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Caring for a LivingMigrant Women, Aging Citizens, and Italian Families$
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Francesca Degiuli

Print publication date: 2016

Print ISBN-13: 9780199989010

Published to Oxford Scholarship Online: June 2016

DOI: 10.1093/acprof:oso/9780199989010.001.0001

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PRINTED FROM OXFORD SCHOLARSHIP ONLINE (oxford.universitypressscholarship.com). (c) Copyright Oxford University Press, 2021. All Rights Reserved. An individual user may print out a PDF of a single chapter of a monograph in OSO for personal use. date: 24 September 2021

The Burden of Long-Term Care

The Burden of Long-Term Care

Its Cultural, Economic, and Social Aspects

Chapter:
(p.56) 4 The Burden of Long-Term Care
Source:
Caring for a Living
Author(s):

Francesca Degiuli

Publisher:
Oxford University Press
DOI:10.1093/acprof:oso/9780199989010.003.0004

This chapter investigates the reasons behind Italian families’s decision to hire a home eldercare assistant. It does so first by exploring the current organization of long-term eldercare in Italy: who provides it, in what terms, the impact of care provision on caregivers’ lives and the lives of their families, and its costs at the economic and emotional level for all the actors involved. It continues by analyzing the support that the state provides to families both in terms of services and cash provisions and how this support increasingly pushes families to seek care support in the informal labor market. Finally, it concludes by looking at how family caregivers actively transform into employers and at how, in the process, they create hierarchies of labor in terms of race/ethnicity and nationality.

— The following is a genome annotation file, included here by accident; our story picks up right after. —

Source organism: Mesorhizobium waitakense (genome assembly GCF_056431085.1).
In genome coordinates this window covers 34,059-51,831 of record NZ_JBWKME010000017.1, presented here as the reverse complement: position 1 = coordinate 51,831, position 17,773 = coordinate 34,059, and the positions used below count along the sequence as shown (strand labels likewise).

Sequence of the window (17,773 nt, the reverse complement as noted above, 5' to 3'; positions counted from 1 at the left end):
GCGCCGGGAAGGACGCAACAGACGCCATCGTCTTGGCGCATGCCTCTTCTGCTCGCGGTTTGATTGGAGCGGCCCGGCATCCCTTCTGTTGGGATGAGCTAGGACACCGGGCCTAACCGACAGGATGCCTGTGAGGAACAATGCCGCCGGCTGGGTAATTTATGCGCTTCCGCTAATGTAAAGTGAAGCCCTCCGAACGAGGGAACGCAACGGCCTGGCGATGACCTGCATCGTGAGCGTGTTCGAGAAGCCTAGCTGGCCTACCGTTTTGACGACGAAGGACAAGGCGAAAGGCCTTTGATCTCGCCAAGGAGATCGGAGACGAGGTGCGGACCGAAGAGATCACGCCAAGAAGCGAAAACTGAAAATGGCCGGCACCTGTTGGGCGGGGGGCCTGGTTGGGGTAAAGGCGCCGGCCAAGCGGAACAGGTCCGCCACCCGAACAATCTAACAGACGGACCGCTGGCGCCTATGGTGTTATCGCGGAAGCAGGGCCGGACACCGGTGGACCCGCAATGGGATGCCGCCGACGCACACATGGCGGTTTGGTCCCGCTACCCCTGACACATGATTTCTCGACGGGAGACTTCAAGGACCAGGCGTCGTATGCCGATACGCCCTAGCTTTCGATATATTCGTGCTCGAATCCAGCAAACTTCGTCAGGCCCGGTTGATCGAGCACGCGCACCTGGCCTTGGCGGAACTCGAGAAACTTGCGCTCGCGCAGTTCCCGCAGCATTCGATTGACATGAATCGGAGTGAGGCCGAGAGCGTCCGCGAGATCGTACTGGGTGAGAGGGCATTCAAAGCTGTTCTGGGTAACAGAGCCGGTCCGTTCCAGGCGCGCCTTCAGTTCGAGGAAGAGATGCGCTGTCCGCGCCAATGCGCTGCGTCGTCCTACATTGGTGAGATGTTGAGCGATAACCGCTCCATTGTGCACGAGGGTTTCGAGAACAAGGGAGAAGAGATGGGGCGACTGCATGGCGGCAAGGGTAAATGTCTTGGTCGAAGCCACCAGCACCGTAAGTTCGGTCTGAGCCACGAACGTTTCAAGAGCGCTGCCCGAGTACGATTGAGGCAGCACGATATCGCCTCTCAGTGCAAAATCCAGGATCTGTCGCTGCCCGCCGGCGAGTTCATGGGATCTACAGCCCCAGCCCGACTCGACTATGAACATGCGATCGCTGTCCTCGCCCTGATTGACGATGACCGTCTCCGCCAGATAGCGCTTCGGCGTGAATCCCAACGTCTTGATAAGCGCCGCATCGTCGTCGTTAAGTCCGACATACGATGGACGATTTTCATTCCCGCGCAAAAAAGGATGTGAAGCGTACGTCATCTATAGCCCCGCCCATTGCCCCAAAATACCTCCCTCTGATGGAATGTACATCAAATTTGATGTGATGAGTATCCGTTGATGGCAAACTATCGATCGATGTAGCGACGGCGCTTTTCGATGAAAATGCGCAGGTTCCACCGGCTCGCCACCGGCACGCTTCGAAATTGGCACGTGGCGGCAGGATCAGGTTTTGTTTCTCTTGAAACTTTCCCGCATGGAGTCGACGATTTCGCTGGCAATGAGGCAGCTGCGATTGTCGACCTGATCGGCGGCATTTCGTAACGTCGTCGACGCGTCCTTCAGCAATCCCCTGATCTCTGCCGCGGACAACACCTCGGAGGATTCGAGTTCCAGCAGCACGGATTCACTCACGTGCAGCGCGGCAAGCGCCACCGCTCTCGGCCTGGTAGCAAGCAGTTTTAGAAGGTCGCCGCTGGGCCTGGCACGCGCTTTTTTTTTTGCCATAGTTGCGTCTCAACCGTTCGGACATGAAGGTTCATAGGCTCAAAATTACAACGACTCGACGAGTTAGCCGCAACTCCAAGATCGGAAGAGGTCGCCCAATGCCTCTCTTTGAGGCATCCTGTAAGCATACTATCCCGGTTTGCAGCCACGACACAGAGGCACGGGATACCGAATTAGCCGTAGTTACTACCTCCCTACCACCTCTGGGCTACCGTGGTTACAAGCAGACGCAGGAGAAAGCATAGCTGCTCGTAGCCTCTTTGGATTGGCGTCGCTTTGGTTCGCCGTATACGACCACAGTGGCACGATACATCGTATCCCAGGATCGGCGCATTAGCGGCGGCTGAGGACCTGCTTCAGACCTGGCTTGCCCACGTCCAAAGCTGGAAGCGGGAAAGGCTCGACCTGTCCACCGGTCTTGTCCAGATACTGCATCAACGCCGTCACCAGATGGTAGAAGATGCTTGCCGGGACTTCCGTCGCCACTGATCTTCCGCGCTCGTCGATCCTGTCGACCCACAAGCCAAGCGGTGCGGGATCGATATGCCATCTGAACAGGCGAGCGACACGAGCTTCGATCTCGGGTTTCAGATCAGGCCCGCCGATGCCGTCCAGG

Keywords:   eldercare provision, welfare state, welfare state and Italian families, cash-for-care, immigrant home eldercare assistants, hierarchies of labor, race/ethnicity, national identity, racial discrimination

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